The virus plaque morphology in MDCK cells was characterized. The yields of all eight VN/1203 wild-type, plaque-purified, and reverse genetic viruses in MDCK cells were comparable (106 to 107 PFU/ml). However, their plaque morphologies differed (data not shown). The VN/1203 wild-type, VN/1203 SS, VN/1203 LL, and rg VN/1203 HA K52T viruses all grew both large and small plaques on MDCK cells. In comparison, the rg VN/1203 HA A544V, rg VN/1203 PA T515A, rg VN/1203 PB1 K207R, and rg VN/1203 PB1 Y436H viruses grew only small plaques. Therefore, plaque size was not correlated with the pathogenicity observed for mallards, mice, or ferrets. This result differs from those previously reported (30). We further assayed the growth of the VN/1203 wild-type, VN/1203 SS, and VN/1203 LL viruses in multiple replication cycles in MDCK cells (data not shown). No differences were observed, indicating that the viruses had similar levels of replication efficiency.
To determine whether the differences observed for pathogenicity reflected differences in tissue tropism in mallards, virus titers were determined for the brain, heart, pancreas, and lungs of two inoculated birds on day 6 p.i. We hypothesized that the lethal viruses would replicate in the brain and that the less pathogenic viruses would not. As shown in Fig. Fig.4,4, detectable titers of all of the viruses were found in brain, heart, and lungs. The VN/1203 SS virus had the lowest titer in each of these organs, whereas the VN/1203 wild-type virus had the highest titers and was the only virus detected in pancreas. All of the other viruses had similar titers in brain and lung. The VN/1203 LL and rg VN/1203 PB1 Y436H viruses showed higher titers in the heart, but this difference was not statistically different. All of the viruses replicated to similar levels in the tissues tested, indicating that the differences in pathogenicity did not reflect differences in viral replication in these organs.
Histopathologic analysis of the lung, heart, pancreas, and brain of these ducks showed changes in all of these organs (data not shown). The severity and frequency of lesions varied with the virus' virulence. Findings were characterized by lymphoplasmocytic and histiocytic inflammation and included meningoencephalitis, myocarditis, pancreatitis, and lymphoplasmocytic pulmonary infiltrates. In ducks inoculated with the least virulent viruses, myocarditis was never observed, and pancreatitis, pulmonary infiltrates, and meningoencephalitis were minimal and sporadic. As virulence increased, mononuclear inflammation was consistently observed for all examined organs. Higher virulence was correlated with more severe meningoencephalitis and more extensive myocarditis and myocardial necrosis.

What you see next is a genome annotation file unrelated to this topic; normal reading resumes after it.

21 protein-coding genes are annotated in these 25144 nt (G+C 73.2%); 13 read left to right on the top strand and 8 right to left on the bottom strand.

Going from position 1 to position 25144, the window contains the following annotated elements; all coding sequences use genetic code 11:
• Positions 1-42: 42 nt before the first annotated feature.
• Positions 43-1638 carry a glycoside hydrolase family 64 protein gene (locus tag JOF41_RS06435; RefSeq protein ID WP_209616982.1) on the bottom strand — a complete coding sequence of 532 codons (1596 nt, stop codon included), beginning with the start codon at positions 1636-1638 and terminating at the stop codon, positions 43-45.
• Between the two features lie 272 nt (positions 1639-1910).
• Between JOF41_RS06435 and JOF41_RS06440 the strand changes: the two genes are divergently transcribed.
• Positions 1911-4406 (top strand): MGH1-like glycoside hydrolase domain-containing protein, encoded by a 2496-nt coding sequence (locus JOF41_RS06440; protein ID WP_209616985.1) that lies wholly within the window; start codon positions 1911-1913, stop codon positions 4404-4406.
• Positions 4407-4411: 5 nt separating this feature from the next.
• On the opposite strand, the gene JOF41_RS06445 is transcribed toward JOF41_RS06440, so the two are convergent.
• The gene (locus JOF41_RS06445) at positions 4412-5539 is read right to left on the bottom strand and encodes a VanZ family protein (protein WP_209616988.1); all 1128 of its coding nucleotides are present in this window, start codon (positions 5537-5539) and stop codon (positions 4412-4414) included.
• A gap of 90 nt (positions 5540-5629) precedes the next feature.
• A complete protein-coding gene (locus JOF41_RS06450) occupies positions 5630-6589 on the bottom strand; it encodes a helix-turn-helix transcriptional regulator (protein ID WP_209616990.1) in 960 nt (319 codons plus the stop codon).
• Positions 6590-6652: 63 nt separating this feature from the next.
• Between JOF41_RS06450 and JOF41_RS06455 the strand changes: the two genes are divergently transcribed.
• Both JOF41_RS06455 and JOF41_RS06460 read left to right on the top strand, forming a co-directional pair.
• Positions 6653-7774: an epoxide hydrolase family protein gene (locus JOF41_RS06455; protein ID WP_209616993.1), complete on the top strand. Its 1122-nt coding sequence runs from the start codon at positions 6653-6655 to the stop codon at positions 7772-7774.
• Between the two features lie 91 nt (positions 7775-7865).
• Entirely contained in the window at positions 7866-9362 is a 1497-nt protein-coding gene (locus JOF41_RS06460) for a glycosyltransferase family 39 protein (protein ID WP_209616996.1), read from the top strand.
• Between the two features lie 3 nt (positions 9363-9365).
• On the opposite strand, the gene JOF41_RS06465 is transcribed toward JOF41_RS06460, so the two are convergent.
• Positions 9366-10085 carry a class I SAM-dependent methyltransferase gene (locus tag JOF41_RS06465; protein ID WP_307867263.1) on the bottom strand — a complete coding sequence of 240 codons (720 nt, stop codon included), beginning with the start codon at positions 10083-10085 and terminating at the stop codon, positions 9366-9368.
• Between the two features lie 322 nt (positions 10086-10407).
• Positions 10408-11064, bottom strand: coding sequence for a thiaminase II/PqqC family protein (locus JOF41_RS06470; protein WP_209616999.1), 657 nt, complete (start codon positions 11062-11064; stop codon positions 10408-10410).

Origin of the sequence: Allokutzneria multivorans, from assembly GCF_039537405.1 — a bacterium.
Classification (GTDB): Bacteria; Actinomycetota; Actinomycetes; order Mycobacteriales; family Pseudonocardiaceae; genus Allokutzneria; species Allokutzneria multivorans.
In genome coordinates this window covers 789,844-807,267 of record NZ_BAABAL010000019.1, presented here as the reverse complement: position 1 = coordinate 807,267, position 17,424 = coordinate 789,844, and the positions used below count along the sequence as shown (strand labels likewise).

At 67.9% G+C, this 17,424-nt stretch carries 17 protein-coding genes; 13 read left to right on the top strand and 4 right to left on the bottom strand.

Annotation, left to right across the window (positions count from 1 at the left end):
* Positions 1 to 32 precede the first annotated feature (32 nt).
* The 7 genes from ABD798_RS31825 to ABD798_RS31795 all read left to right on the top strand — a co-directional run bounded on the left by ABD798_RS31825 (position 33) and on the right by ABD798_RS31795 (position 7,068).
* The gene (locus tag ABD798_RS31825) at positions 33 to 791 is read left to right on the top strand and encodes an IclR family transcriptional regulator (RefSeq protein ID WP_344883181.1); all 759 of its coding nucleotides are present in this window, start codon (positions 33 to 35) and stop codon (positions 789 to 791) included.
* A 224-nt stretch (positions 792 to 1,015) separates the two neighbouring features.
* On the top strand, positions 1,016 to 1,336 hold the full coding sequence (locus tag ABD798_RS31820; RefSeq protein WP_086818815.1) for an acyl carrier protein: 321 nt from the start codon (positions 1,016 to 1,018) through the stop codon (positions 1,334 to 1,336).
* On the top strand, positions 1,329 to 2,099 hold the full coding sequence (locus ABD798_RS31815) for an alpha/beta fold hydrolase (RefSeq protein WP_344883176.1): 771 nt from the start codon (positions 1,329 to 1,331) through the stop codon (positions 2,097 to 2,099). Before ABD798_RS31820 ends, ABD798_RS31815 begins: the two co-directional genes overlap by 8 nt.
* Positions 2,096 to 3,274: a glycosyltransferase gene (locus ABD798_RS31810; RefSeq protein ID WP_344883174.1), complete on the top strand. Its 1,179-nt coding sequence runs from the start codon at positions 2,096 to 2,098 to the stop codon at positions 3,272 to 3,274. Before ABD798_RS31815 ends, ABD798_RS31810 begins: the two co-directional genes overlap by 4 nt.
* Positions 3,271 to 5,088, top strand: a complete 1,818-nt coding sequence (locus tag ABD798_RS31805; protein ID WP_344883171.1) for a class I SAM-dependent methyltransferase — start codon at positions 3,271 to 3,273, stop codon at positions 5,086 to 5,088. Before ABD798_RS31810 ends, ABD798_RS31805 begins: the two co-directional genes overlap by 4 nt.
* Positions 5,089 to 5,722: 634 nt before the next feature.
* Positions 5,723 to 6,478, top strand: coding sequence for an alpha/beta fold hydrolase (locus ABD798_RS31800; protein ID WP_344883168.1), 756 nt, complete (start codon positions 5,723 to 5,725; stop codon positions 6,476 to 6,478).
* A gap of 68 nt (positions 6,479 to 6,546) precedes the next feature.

A viral untranscribed region-driven luciferase reporter gene assay was performed to compare the polymerase transcription/replication activity levels of the wild-type polymerase complex (PB2, PB1, and PA), the VN/1203 SS polymerase complex, and the polymerase complex with a single mutation (16, 30). The VN/1203 wild-type polymerase complex had statistically approximately twofold higher luciferase activity (relative light units [RLUs]) than that of the VN/1203 SS plaque polymerase complex (analysis of variance, t test, P < 0.05) (Fig. (Fig.5).5). Each of the point mutations in the polymerase complex (PA T515A, PB1 K207R, and PB1 Y436H) caused a decrease in luciferase activity, indicating that each contributes to the lower activity in the VN/1203 SS virus polymerase complex. Interestingly, the rg VN/1203 PB1 K207R polymerase complex induced a level of luciferase activity similar to that of the rg VN/1203 PB1 Y436H complex (2.76 versus 2.71 RLU, respectively). The virus with the mutation at position 207 was still lethal to mallards and mice, whereas the virus with the mutation at position 436 was not. Therefore, the decreased polymerase activity was not directly related to decreased pathogenicity of the VN/1203 virus.